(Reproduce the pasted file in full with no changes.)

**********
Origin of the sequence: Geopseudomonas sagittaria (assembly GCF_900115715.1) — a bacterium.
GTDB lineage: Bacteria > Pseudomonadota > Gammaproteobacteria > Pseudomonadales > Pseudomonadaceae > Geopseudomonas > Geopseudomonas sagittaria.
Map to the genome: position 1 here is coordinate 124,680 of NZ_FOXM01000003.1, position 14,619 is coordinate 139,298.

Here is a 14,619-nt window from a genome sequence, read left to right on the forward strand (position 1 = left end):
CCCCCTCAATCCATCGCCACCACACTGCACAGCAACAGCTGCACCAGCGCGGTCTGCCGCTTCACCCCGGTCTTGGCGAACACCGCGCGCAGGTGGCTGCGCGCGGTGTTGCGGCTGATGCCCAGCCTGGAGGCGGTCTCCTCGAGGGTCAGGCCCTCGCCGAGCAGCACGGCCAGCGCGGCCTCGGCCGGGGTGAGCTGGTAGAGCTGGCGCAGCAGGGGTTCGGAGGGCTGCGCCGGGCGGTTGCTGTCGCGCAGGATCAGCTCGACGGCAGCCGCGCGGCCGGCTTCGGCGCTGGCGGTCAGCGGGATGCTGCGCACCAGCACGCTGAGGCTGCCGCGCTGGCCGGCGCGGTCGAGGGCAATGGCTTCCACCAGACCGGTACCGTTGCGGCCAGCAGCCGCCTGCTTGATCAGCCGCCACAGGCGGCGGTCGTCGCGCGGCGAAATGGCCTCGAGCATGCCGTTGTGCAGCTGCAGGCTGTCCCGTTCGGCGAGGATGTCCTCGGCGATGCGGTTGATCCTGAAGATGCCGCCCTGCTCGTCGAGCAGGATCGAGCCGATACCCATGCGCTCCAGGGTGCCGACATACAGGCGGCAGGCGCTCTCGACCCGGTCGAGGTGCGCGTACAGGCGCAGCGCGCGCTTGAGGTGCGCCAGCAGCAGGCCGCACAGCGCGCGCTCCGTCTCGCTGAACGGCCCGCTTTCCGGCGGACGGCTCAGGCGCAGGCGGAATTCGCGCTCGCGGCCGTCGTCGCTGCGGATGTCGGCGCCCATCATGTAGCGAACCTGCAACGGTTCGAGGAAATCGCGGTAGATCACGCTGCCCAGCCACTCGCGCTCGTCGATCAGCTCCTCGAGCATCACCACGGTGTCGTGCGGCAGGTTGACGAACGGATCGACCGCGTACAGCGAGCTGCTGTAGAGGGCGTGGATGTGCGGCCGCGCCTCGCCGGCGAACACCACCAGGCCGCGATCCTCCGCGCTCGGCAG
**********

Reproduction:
Origin of the sequence: Geopseudomonas sagittaria (assembly GCF_900115715.1) — a bacterium.
GTDB lineage: Bacteria > Pseudomonadota > Gammaproteobacteria > Pseudomonadales > Pseudomonadaceae > Geopseudomonas > Geopseudomonas sagittaria.
Map to the genome: position 1 here is coordinate 124,680 of NZ_FOXM01000003.1, position 14,619 is coordinate 139,298.

Here is a 14,619-nt window from a genome sequence, read left to right on the forward strand (position 1 = left end):
CCCCCTCAATCCATCGCCACCACACTGCACAGCAACAGCTGCACCAGCGCGGTCTGCCGCTTCACCCCGGTCTTGGCGAACACCGCGCGCAGGTGGCTGCGCGCGGTGTTGCGGCTGATGCCCAGCCTGGAGGCGGTCTCCTCGAGGGTCAGGCCCTCGCCGAGCAGCACGGCCAGCGCGGCCTCGGCCGGGGTGAGCTGGTAGAGCTGGCGCAGCAGGGGTTCGGAGGGCTGCGCCGGGCGGTTGCTGTCGCGCAGGATCAGCTCGACGGCAGCCGCGCGGCCGGCTTCGGCGCTGGCGGTCAGCGGGATGCTGCGCACCAGCACGCTGAGGCTGCCGCGCTGGCCGGCGCGGTCGAGGGCAATGGCTTCCACCAGACCGGTACCGTTGCGGCCAGCAGCCGCCTGCTTGATCAGCCGCCACAGGCGGCGGTCGTCGCGCGGCGAAATGGCCTCGAGCATGCCGTTGTGCAGCTGCAGGCTGTCCCGTTCGGCGAGGATGTCCTCGGCGATGCGGTTGATCCTGAAGATGCCGCCCTGCTCGTCGAGCAGGATCGAGCCGATACCCATGCGCTCCAGGGTGCCGACATACAGGCGGCAGGCGCTCTCGACCCGGTCGAGGTGCGCGTACAGGCGCAGCGCGCGCTTGAGGTGCGCCAGCAGCAGGCCGCACAGCGCGCGCTCCGTCTCGCTGAACGGCCCGCTTTCCGGCGGACGGCTCAGGCGCAGGCGGAATTCGCGCTCGCGGCCGTCGTCGCTGCGGATGTCGGCGCCCATCATGTAGCGAACCTGCAACGGTTCGAGGAAATCGCGGTAGATCACGCTGCCCAGCCACTCGCGCTCGTCGATCAGCTCCTCGAGCATCACCACGGTGTCGTGCGGCAGGTTGACGAACGGATCGACCGCGTACAGCGAGCTGCTGTAGAGGGCGTGGATGTGCGGCCGCGCCTCGCCGGCGAACACCACCAGGCCGCGATCCTCCGCGCTCGGCAG